Chicago, classic line-up
That leaves The Spinners, The Cars, and Chicago. With these three, we're talking about some serious hit-production. The Spinners dominated the R&B charts in the early and mid 70's. The Cars dominated the Rock charts and MTV-world in the mid 80's. And Chicago, well Chicago is the band for soft rock/adult contemporary. Between 1972 and 1975, Chicago released five albums, all of which peaked at number one and all of which went at least platinum. And they had thirteen more platinum albums (or better) besides those! There's some snootiness available for all three of these bands, some "well, they're not all that special/original" types of arguments. But who can question the kind of success these bands enjoyed? Given some of the other bands in the Hall of Fame, how can there be no room for these three titans (granted, I'm a big fan of all three)?

So, there you have...oh, wait! I forgot one: Deep Purple. Should Deep Purple be in the Hall of Fame? Here's an easy way to make that determination: ask all the other people in the Hall of Fame. Chances are, there'd be close to a 100% affirmative response. From my previous rant:
But the biggest one of all, the actual, real, honest-to-goodness-snub in the Rock and Roll Hall of Fame is Deep Purple. Who cares if Kiss, Peter Gabriel, or Cat Stevens is in or out as long as Deep Purple remains on the outside looking in? Led Zeppelin is in (1995). So is Black Sabbath (2006). Deep Purple is one of the most influential hard rock bands of all times. Heavy metal was more or less defined as a genre in full when Deep Purple released Machine Head in March of 1972.

It's tough now to understood just how significant this album was. Initially, only one single--"Never Before"--was released from the album, yet the album remained on the charts for over two years. Why? Because of the other tracks on the album, particularly "Smoke on the Water" (eventually released as a single). Most were just too long, in the minds of the record company execs, to work as singles. But the songs were burning up FM radio, heavily requested and played for years and years. "Smoke on the Water" went on to become one of the most-played songs on FM rock stations in the decade. It became so well known that it--along with "Stairway to Heaven"--gained a reputation as the first song one had to learn on the guitar. People who cannot otherwise play the instrument often know the first chords of "Smoke on the Water."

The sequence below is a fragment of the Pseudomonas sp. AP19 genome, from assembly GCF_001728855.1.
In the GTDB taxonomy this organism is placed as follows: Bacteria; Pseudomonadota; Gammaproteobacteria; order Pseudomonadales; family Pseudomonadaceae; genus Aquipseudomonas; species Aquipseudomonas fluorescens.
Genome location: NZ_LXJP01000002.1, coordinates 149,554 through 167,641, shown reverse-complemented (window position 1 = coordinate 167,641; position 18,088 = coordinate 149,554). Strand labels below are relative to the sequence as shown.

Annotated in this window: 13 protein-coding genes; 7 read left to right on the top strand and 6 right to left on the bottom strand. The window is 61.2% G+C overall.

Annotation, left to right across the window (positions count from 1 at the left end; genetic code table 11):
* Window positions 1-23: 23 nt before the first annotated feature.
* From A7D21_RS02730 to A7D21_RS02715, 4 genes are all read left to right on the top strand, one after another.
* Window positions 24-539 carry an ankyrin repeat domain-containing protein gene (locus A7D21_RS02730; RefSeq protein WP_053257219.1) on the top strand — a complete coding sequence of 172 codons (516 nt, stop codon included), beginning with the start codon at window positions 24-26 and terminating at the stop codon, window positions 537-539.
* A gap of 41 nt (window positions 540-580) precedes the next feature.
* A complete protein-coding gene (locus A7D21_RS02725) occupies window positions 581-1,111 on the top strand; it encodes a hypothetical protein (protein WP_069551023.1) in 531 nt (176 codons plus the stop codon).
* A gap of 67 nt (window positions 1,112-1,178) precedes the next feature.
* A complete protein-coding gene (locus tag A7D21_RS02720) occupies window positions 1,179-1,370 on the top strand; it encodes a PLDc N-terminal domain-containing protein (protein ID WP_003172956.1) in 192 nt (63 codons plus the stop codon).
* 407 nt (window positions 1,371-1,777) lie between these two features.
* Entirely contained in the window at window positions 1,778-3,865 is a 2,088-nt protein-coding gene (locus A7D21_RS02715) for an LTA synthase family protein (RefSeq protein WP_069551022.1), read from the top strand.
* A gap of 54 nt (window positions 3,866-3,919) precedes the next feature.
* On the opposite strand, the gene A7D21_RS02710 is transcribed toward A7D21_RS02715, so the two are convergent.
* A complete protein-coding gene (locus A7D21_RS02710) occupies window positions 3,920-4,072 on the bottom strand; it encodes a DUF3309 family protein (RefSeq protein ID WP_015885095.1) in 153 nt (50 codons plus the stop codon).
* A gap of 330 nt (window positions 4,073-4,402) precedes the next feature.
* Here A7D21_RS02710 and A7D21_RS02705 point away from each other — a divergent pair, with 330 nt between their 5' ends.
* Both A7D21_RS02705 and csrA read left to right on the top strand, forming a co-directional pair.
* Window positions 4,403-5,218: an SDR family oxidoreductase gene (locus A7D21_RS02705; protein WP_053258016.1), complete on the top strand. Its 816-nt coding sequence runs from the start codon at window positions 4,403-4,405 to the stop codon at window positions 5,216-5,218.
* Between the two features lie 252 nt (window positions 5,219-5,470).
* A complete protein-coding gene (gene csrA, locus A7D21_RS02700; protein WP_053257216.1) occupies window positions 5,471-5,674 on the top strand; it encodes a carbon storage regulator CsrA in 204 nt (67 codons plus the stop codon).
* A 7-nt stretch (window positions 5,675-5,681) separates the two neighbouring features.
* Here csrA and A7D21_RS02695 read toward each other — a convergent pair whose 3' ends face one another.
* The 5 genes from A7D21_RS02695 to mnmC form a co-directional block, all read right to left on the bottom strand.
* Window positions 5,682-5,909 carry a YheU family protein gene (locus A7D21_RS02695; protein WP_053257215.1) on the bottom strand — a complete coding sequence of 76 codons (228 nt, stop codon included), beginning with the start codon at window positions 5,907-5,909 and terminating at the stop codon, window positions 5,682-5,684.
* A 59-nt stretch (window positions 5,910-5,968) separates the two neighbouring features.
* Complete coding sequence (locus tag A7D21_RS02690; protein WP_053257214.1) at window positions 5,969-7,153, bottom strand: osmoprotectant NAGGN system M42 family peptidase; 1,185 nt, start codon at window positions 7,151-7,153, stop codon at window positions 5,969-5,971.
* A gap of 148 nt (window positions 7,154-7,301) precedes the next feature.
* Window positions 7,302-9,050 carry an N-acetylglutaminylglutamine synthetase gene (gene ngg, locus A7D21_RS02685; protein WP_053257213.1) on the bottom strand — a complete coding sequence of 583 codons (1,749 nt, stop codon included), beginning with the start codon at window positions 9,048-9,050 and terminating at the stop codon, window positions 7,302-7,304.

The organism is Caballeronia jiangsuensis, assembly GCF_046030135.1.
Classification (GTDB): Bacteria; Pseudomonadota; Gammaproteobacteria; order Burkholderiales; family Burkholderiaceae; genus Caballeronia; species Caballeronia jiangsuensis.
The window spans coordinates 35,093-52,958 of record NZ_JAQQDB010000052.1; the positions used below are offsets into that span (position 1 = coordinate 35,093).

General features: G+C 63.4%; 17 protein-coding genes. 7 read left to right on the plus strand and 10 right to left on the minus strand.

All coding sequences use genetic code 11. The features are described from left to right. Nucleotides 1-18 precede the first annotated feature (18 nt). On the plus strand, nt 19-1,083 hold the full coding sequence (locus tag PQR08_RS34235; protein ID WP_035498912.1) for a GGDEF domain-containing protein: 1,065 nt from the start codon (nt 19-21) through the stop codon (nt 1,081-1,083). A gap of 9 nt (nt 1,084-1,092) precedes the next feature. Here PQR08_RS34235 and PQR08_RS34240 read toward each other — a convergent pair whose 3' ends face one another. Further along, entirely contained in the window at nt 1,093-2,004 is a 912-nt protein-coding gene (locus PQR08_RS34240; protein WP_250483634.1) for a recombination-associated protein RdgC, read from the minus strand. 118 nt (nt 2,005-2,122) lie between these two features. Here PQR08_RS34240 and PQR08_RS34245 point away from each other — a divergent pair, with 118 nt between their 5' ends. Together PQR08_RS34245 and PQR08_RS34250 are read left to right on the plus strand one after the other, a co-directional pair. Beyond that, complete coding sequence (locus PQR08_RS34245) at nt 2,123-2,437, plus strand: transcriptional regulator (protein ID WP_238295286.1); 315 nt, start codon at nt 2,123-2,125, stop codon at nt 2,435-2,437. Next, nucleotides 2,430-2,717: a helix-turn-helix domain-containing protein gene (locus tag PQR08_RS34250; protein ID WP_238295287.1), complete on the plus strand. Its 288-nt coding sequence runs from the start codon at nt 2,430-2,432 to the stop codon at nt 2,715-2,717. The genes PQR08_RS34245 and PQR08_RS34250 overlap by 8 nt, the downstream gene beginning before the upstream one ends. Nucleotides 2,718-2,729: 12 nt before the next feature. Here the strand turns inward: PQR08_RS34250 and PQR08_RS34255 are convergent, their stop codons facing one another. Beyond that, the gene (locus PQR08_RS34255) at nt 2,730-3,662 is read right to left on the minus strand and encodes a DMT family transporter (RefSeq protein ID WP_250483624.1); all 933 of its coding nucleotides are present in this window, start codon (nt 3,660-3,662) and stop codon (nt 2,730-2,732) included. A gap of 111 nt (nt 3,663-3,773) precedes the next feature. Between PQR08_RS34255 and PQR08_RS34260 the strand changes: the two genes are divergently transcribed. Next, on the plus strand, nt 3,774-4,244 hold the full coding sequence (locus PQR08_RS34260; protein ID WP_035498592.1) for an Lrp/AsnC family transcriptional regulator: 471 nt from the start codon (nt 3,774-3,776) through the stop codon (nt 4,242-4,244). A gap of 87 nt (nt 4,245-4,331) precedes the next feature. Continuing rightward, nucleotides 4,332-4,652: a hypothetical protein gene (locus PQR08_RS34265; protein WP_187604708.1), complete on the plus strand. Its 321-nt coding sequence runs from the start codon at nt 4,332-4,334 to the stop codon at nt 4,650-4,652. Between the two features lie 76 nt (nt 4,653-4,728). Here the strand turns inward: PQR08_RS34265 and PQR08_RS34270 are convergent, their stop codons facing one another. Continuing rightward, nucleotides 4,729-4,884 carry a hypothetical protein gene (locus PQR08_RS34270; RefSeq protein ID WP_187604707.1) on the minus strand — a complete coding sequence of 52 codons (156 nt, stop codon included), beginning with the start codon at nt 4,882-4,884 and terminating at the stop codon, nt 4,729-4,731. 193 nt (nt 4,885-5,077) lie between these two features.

In December of 1972, Deep Purple released yet another game changer: a live double album entitled Made in Japan. Understand, this was two full LPs--four sides--of music, yet there were exactly seven songs on the album. Each side had two songs, except for the last which had only one ("Space Truckin'") which was almost twenty minutes long. Who did that? Who does that, now? Yet, Made in Japan went Platinum in the U.S., peaking at number six (number one in Austria, Germany, and Canada). It remains one of the greatest live albums ever released, according to just about anyone.

Musically, the classic line-up of Ritchie Blackmore on guitar, Jon Lord on keyboards, Ian Paice on drums, Ian Gillan on lead vocals, and Roger Glover on bass (from 1969-1973 and during some later reunion periods, like 1984-1989) is just about as good as it gets. Few bands could boast better. And of course, this is why Deep Purple enjoyed so much success with live performances and live albums: their ability to jam, to stretch out a song while still keeping it interesting.
So, there you have my take on this year's class of nominees. Incidentally, you can vote for your choices here. What are the odds for each getting in? Here are my totally unscientific odds
The Cars—4 to 1
Chaka Kahn—8 to 1
Chic—6 to 1
Chicago—10 to 1
Cheap Trick—2 to 1
Deep Purple—4 to 3
Janet Jackson—3 to 2
The J.B.'s—3 to 1
Los Lobos—5 to 1
Steve Miller—5 to 4
Nine Inch Nails—stone cold lock
N.W.A.—stone cold lock
The Smiths—4 to 1
The Spinners—5 to 1
Yes—10 to 1
Typically, five to seven acts are inducted each year. Thus, I suspect the 2016 class will be as follows: Cheap Trick, Deep Purple, Janet Jackson, Steve Miller, Nine Inch Nails, N.W.A. The J.B.'s are just on the outside looking in, followed by The Cars and The Smiths.

If I had my way, this would be the list of inductees: The Cars, Chicago, Deep Purple, Janet Jackson, Steve Miller, and The Spinners. Alas, I'm unlikely to have my way.

What's left? Oh, right. The rant. You know what, I think the clamor regarding Deep Purple has reached a tipping point, so I'll skip the rant. At least until December...